Business call for more repo rate cuts to save economy from effects of Covid-19 pandemic
Business Unity SA says recent cuts were remarkable, but further cuts may be needed
The Reserve Bank will have to make another and more significant intervention amid fears that between one and three million jobs will be lost in the coming months due to economic inactivity as a result of the national lockdown.
This is according to Business Unity SA chair Sipho Pityana and Black Business Council president Sandile Zungu.
In separate interviews with TimesLIVE, the two said that they expect that the central bank would make further interventions as the Covid-19 pandemic decimates the economy.
Pityana said his expectation would be a further adjustment of interest rates which have now come down by a total of 200 basis points since the start of the Covid-19 crisis.
“The Reserve Bank is in a very difficult position from my perspective. I don’t subscribe to the idea that monetary policy is the panacea to resolving broader economic problems. We have to look at growing the economy, stimulate growth, generate revenue.
“But the steps which have been taken in the last period in terms of reducing interest rates within a month, twice, by 200 basis points is remarkable. From everything we see of the performance of this economy, unless there are exogenous factors, we expect that the Reserve Bank may have to bring the interest rate down further,” Pityana said.
Zungu on the other hand said that the bank would have to steer away from traditional interventions in order to make a meaningful contribution in the coming months.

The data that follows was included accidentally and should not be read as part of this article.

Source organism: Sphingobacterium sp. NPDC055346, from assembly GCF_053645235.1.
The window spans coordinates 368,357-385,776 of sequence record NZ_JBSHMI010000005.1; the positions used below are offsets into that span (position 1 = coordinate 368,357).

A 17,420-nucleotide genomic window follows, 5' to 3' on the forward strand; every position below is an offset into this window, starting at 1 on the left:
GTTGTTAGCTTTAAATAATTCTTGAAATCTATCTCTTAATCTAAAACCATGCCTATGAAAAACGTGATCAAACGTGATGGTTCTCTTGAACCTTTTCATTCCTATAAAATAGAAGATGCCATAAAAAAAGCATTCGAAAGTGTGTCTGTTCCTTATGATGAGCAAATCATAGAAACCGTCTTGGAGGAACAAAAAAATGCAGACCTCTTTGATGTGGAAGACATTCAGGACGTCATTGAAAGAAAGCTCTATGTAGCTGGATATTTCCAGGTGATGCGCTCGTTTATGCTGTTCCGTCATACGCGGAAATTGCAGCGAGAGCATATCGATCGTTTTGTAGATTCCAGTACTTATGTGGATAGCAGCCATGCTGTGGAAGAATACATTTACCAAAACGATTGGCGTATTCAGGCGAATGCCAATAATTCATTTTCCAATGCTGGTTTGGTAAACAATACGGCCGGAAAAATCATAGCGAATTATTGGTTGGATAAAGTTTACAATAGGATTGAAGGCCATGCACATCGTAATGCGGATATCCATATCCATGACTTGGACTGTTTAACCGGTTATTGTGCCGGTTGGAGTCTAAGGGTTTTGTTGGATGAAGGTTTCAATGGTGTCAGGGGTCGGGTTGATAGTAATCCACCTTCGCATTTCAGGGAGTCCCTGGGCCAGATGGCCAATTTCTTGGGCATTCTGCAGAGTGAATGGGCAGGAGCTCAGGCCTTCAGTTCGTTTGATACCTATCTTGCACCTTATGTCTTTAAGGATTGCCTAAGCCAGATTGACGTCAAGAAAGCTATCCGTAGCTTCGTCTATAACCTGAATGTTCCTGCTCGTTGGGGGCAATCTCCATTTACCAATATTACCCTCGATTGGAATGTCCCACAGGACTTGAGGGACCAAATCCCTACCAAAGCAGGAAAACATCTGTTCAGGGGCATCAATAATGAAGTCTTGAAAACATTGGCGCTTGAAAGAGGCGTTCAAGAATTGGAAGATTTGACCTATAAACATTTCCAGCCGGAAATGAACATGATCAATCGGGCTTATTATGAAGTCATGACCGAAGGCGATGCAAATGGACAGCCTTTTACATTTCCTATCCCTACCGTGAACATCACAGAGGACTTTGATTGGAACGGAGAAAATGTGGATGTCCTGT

“The Reserve Bank has reduced interest rates twice but it is not enough. I think the monetary form of economic stimulation has got to be augmented by the fiscal kind of stimulus. Others will call it, printing the money. The Reserve Bank has to look into the efficacy of that approach. We have confidence in our Reserve Bank. It has men and women of great substance who love the country and who want to find the best solution. We just encourage them to think outside the box and outside the normal or traditional guidelines of inflation targeting,” Zungu said.
“These are emergency times that must factor issues such as employment. If our economy is going to have as much as 50% unemployment in the short term, that is a crisis of unprecedented proportions. We may bounce back from a contraction very quickly but it is not a given either. We must do something about it and we must actively and objectively play with interest rates and we have got to also inject or pump money into the economy,” said Zungu.